Some good news from the last week: World demand for oilseeds will continue growing. Their newly released 2017-2026 Agricultural Outlook emphasizes “weak” growth throughout the outlook period. But, how weak is “weak?”
Crop markets have shown a remarkable strength that pushed Canadian farm revenues to record highs in 2016. Canadian producers remained profitable as new players entered the market, world stocks soared and prices declined. In this context, “weakening” growth loses some of its sting.
That said, a waning market warrants your attention. After having read the Outlook, I think three opportunities and challenges are of particular importance for Canada:
1. China’s insatiable appetite for oilseeds
China’s demand for oilseeds has been the single biggest driver of the global crop markets over the last decade. Chinese imports of soybeans climbed 314% between 2006 and 2016, a pace they’ll likely maintain.
Projections from the last ten years show that in 2007, the OECD-FAO expected China’s oilseeds imports to top 47.7 million metric tonnes (MMT) in 2017 (Figure 1). And even with evidence of the increasing rate of growth of Chinese consumption, the projections done in 2012 still grossly underestimated import levels in 2017 – by 20 million MMT.
2017’s forecast for the current year effectively doubles initial projections. Chinese imports are now forecast to be 93.6 MMT in 2017.
2. Biofuel production still trending up; share of corn used for ethanol declining
If China’s love of oilseeds was the story of the past decade, it replaced the story of biofuels as a key driver in the first decade of the new millennium. Corn-based ethanol production in the U.S. climbed from 6.2 million gallons in 2000 to 10.6 billion gallons in 2010. Corn-harvested acreage grew 12% which, combined with higher yields, increased corn production 26% - all of which went to ethanol production. But even this increase couldn’t meet the new demand; between 2000 and 2010, feed usage and corn exports also declined in efforts to grow ethanol production.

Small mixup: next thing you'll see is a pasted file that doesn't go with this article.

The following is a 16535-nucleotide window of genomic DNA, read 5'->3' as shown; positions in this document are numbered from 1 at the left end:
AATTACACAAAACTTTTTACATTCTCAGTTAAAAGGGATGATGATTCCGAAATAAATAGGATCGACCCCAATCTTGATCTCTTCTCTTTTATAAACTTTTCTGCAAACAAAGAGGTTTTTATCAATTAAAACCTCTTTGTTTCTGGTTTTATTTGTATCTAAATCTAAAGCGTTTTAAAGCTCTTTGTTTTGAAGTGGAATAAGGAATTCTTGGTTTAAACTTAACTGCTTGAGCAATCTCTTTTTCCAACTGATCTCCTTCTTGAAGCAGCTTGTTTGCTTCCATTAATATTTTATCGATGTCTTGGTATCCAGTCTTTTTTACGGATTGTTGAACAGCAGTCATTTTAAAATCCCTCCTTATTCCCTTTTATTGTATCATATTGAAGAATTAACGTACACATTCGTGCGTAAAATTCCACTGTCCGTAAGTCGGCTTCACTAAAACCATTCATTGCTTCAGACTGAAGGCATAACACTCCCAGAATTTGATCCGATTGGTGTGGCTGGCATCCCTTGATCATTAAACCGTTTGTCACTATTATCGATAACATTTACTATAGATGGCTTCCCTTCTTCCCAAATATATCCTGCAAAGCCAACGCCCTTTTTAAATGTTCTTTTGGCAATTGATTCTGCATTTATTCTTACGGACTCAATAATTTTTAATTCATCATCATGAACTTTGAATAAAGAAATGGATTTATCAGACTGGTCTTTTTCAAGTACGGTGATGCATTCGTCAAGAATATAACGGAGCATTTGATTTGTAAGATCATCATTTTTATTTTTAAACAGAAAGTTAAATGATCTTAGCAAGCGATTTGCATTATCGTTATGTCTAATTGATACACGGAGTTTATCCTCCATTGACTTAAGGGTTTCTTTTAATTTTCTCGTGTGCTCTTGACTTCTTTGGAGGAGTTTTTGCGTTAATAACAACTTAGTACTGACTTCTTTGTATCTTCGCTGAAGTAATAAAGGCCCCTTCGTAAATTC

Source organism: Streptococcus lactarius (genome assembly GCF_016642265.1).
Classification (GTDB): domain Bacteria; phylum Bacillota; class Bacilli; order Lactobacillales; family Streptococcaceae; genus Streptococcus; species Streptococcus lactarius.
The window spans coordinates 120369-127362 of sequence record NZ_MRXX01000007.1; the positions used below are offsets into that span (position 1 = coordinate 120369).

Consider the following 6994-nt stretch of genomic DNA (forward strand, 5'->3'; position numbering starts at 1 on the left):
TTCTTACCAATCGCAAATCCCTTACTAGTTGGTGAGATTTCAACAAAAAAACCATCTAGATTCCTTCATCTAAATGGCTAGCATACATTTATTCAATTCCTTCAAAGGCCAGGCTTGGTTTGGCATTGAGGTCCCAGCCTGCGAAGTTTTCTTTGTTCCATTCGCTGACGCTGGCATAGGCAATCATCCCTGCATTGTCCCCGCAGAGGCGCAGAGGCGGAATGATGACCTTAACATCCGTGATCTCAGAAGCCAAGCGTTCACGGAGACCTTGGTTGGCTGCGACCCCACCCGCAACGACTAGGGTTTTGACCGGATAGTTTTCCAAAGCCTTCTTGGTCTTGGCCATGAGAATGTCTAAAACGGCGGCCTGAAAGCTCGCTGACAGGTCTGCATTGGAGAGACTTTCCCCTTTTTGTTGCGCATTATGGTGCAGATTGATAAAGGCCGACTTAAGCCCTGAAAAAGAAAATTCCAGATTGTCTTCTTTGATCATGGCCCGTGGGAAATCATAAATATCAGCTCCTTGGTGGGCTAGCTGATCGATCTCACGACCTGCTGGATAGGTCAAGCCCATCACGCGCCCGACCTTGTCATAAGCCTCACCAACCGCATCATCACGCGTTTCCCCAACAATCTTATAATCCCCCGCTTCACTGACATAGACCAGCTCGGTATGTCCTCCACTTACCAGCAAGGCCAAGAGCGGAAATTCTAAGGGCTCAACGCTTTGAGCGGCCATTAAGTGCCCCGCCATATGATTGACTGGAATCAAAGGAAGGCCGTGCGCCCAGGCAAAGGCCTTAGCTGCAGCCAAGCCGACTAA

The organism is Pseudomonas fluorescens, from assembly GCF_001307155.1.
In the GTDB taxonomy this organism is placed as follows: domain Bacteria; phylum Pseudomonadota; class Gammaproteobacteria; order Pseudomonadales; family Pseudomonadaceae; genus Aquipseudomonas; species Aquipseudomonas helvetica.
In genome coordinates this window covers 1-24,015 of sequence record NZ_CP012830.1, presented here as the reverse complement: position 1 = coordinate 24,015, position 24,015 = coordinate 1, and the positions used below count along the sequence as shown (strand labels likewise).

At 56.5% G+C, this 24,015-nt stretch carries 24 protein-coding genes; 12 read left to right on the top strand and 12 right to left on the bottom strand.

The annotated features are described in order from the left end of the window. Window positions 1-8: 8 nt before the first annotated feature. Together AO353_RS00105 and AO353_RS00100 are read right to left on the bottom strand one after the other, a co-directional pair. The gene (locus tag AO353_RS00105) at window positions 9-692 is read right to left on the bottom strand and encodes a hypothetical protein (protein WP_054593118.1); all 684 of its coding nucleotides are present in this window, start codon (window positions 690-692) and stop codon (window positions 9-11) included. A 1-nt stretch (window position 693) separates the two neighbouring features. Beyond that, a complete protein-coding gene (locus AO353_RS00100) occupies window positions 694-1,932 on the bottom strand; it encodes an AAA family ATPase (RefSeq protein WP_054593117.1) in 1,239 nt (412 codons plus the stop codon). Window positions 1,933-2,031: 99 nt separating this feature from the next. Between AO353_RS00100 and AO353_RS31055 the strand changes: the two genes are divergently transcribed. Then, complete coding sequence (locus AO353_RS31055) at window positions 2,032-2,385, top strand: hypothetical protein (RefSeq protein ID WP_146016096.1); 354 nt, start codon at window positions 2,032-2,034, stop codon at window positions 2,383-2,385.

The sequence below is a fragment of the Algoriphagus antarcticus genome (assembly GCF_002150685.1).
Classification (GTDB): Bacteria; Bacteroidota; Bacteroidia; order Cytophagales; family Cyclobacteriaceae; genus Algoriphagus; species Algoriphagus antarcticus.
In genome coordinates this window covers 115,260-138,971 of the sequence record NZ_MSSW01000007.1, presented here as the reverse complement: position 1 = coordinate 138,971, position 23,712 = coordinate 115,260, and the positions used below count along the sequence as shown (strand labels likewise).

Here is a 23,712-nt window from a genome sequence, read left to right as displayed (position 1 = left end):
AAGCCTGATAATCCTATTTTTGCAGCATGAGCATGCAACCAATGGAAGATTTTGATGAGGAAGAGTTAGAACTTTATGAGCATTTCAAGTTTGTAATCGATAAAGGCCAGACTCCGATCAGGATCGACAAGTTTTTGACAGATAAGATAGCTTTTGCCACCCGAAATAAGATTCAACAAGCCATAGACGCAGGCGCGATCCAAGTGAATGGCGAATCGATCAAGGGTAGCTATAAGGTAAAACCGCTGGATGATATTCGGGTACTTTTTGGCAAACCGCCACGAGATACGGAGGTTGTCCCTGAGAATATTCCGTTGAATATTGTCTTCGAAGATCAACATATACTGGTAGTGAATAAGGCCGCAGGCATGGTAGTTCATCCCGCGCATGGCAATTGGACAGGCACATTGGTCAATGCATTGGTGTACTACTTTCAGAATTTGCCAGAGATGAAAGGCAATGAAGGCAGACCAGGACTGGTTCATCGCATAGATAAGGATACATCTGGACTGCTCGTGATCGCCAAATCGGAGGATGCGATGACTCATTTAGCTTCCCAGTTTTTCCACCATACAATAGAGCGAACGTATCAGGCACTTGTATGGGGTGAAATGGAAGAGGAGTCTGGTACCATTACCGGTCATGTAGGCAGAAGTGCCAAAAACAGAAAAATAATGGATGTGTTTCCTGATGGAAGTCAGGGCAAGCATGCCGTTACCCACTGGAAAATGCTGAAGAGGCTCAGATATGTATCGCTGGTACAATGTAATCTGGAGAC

Going forward, expect ethanol-related demand for grains to stabilize. The OECD-FAO expects by 2020, U.S. growth in corn-based ethanol will still be positive, but much slower (less than 1% annually). Weaker demand for gasoline is expected to reverse that growth slightly between 2022 and 2027. In contrast, Brazil’s sugar-based ethanol production may jump more than 20% over this period.
3. Canadian leadership in wheat exports to be tested
Canadian wheat exports are expected to grow 6% by 2026 compared to the 2015-2017 average. Based on a projected 7% growth in wheat production to 2026, our export growth will fall behind that of the EU, the U.S., Russia and, most notably, Ukraine.
Ukraine’s exports are expected to increase 15% by 2026. That growth reflects, in part, a relative lack of Ukrainian capacity to process raw commodities. When domestic processing is unable to keep up to production, the excess must be exported. Unlike Canada, where some additional production will be absorbed into domestic processing, the expected 13% increase in Ukrainian production will mostly go to exports.
The sources of production increases will also differ. The 7% Canadian growth is based on the assumption of a 1.5% increase in acres, while Ukraine’s 13% growth is expected to require an additional 2.1% area devoted to wheat. These numbers suggest the OECD-FAO expects a big jump in Ukraine’s yields over the next ten years.
Productivity key to keep Canada’s long-term outlook positive
Currently a leading exporter of grains and oilseeds, Canada will maintain its elite ranking only with efforts to enhance productivity to meet growing demand amidst growing competition in export markets.